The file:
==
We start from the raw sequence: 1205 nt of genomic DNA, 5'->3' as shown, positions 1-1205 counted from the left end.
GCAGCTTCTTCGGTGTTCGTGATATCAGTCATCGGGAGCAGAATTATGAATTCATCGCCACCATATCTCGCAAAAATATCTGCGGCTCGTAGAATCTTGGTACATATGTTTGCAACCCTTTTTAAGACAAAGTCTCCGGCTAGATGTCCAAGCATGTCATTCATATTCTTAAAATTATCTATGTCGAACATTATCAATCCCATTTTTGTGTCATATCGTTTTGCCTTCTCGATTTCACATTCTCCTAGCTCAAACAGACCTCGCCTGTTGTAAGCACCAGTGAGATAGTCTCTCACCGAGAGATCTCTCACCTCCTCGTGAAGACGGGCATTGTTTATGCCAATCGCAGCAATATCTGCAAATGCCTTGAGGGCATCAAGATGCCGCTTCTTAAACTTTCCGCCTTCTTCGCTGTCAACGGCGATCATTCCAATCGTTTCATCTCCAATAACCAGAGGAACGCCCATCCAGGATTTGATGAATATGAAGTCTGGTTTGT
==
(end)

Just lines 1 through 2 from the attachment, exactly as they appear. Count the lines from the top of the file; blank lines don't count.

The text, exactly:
We start from the raw sequence: 1205 nt of genomic DNA, 5'->3' as shown, positions 1-1205 counted from the left end.
GCAGCTTCTTCGGTGTTCGTGATATCAGTCATCGGGAGCAGAATTATGAATTCATCGCCACCATATCTCGCAAAAATATCTGCGGCTCGTAGAATCTTGGTACATATGTTTGCAACCCTTTTTAAGACAAAGTCTCCGGCTAGATGTCCAAGCATGTCATTCATATTCTTAAAATTATCTATGTCGAACATTATCAATCCCATTTTTGTGTCATATCGTTTTGCCTTCTCGATTTCACATTCTCCTAGCTCAAACAGACCTCGCCTGTTGTAAGCACCAGTGAGATAGTCTCTCACCGAGAGATCTCTCACCTCCTCGTGAAGACGGGCATTGTTTATGCCAATCGCAGCAATATCTGCAAATGCCTTGAGGGCATCAAGATGCCGCTTCTTAAACTTTCCGCCTTCTTCGCTGTCAACGGCGATCATTCCAATCGTTTCATCTCCAATAACCAGAGGAACGCCCATCCAGGATTTGATGAATATGAAGTCTGGTTTGT